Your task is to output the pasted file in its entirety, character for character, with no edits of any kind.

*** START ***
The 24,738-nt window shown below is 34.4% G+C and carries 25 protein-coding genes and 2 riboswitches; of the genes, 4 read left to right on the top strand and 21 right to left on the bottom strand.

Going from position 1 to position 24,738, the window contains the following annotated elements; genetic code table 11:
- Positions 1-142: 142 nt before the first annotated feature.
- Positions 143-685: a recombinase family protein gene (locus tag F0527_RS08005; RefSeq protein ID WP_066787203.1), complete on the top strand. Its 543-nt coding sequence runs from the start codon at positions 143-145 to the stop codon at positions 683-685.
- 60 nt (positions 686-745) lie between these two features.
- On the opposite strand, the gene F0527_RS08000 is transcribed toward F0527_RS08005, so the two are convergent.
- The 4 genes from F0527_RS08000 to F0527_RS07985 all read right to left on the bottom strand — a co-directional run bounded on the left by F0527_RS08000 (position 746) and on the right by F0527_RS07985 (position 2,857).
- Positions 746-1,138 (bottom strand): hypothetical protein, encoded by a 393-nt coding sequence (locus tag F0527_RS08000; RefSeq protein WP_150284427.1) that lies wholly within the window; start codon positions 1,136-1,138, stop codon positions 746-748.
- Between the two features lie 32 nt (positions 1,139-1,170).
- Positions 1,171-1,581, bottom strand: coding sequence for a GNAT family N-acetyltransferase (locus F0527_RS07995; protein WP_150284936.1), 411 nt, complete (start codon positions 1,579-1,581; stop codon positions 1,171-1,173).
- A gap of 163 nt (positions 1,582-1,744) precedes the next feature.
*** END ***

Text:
The 24,738-nt window shown below is 34.4% G+C and carries 25 protein-coding genes and 2 riboswitches; of the genes, 4 read left to right on the top strand and 21 right to left on the bottom strand.

Going from position 1 to position 24,738, the window contains the following annotated elements; genetic code table 11:
- Positions 1-142: 142 nt before the first annotated feature.
- Positions 143-685: a recombinase family protein gene (locus tag F0527_RS08005; RefSeq protein ID WP_066787203.1), complete on the top strand. Its 543-nt coding sequence runs from the start codon at positions 143-145 to the stop codon at positions 683-685.
- 60 nt (positions 686-745) lie between these two features.
- On the opposite strand, the gene F0527_RS08000 is transcribed toward F0527_RS08005, so the two are convergent.
- The 4 genes from F0527_RS08000 to F0527_RS07985 all read right to left on the bottom strand — a co-directional run bounded on the left by F0527_RS08000 (position 746) and on the right by F0527_RS07985 (position 2,857).
- Positions 746-1,138 (bottom strand): hypothetical protein, encoded by a 393-nt coding sequence (locus tag F0527_RS08000; RefSeq protein WP_150284427.1) that lies wholly within the window; start codon positions 1,136-1,138, stop codon positions 746-748.
- Between the two features lie 32 nt (positions 1,139-1,170).
- Positions 1,171-1,581, bottom strand: coding sequence for a GNAT family N-acetyltransferase (locus F0527_RS07995; protein WP_150284936.1), 411 nt, complete (start codon positions 1,579-1,581; stop codon positions 1,171-1,173).
- A gap of 163 nt (positions 1,582-1,744) precedes the next feature.